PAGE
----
(A translation of a Le Monde editorial from 6/19/04)
The agreement on a European Constitution by the twenty-five heads of state and by the government of the Union is good news for Europe. Those who have called this event “historic” are not wrong to emphasize that the rules which the Union has just agreed upon will reinforce—as Jacques Chirac has pointed out—the Union’s ties and its weight on the world stage.
Europe had to give itself the means to function with twenty-five (and soon twenty-seven and, later, perhaps more) members. If there had been no changes to its leadership structure and decision-making mechanisms, Europe would have been paralyzed. It is therefore a matter for celebration that Europe has finally reached an agreement, even if the process was not flawless.
Nonetheless, this positive result does not erase the Twenty-Five’s failure to appoint a new president for the European Commission—a president who will succeed Romano Prodi in a few months. Not only does this set-back tarnish the success of the agreement on a Constitution, but it emphasizes the profound division that was already illustrated by the Constitutional debate. The Union with twenty-five members is extremely disunited, and its capacity for action is severely compromised.
Can the future Constitution give back to the Union some of its lost vigor? Nothing is less certain for at least three reasons. First, this document, in order to become binding, must be ratified by the national parliaments or, in the case of referenda, by the voters. Given the recent results of the European elections, this will not be an easy sell. Second, the agreement on the Constitution was reached only with difficulty and as the result of conflicts between member states. These disagreements have left scars. Third, in numerous areas and particularly as a result of the British, the Constitution backed away from some of its more community-focused tenets, requiring a re-thinking of the Constitution’s purpose.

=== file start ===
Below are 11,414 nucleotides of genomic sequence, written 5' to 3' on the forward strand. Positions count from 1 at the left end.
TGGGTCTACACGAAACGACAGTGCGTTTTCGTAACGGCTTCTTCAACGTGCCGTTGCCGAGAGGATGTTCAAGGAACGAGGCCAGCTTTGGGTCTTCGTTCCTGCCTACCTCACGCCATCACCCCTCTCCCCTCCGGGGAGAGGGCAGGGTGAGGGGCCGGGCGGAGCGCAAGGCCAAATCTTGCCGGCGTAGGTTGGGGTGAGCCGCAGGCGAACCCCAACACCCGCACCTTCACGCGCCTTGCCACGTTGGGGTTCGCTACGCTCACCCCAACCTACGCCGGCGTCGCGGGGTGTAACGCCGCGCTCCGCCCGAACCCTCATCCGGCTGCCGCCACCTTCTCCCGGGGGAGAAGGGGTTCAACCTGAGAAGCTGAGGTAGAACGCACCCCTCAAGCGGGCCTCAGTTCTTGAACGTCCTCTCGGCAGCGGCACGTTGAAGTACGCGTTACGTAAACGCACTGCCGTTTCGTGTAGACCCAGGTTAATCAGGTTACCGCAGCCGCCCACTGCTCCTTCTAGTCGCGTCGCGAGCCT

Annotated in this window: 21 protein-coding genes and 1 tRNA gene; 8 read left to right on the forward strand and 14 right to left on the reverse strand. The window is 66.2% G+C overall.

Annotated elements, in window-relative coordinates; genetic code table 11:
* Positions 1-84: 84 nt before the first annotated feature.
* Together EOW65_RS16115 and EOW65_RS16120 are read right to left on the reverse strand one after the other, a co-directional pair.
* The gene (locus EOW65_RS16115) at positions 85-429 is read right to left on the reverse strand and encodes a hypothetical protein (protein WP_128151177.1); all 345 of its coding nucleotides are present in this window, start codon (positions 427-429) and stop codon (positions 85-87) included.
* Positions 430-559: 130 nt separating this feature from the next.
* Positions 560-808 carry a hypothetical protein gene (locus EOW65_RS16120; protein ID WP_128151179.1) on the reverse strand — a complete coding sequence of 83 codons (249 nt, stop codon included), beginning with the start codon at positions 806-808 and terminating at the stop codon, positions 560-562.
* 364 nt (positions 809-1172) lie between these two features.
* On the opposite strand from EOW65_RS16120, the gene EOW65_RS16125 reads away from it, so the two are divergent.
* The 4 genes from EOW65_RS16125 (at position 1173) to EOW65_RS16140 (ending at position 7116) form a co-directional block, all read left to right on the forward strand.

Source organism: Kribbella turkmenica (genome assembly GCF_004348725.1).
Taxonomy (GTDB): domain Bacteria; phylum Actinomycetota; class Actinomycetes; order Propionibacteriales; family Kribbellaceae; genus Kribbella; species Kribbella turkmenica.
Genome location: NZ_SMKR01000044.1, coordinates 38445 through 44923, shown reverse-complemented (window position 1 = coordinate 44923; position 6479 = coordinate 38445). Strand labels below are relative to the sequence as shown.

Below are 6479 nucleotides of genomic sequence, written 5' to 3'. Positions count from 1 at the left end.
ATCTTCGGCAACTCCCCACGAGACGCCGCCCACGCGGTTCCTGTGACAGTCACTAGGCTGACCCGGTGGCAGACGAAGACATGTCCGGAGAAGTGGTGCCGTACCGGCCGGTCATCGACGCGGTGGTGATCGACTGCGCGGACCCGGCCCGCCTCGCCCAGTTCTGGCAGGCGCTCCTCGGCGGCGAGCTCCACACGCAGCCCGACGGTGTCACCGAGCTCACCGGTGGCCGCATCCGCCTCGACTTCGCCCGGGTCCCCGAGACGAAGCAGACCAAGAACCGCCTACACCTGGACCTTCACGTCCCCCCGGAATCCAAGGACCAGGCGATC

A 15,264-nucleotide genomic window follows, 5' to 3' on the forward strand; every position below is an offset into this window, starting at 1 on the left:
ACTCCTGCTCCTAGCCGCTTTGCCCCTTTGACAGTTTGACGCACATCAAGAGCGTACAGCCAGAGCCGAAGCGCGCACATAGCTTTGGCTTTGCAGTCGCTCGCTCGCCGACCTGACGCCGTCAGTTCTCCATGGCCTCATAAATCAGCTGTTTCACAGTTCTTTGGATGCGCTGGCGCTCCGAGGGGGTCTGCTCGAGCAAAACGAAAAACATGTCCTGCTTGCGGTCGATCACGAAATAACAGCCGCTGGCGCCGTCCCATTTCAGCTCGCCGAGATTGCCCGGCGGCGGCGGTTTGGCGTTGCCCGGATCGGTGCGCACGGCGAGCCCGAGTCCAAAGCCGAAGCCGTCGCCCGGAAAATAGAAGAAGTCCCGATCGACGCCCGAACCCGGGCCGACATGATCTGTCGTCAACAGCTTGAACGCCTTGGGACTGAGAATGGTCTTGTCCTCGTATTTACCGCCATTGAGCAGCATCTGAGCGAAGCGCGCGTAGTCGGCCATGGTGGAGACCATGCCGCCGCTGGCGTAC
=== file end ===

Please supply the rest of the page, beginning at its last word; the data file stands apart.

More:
Of course, the reforms introduced by the agreement—the new posts of a president of the European Council and an EU Foreign Minister, a reduced number of commissioners in the EU Commission by 2014, a new equilibrium of voices in the Council of Ministers, the broadening of the vote to a qualified majority—are significant. They may contribute to a more efficient Union. But without a strong will to overcome the differences between States in the interest of the greater good, the Constitution—regardless of its virtues—will not be enough. The fruitless search for a new president of the Commission demonstrates that this will does not exist or that, if such a will does exist, it is too weak to infuse into Europe the vigor that she needs.
The gulf that appeared during the Iraq war was still apparent in the confrontation between the French-German couple, to which Belgium aligned itself, and Great Britain and her allies. These fractures are the principal cause of Europe’s weakness today.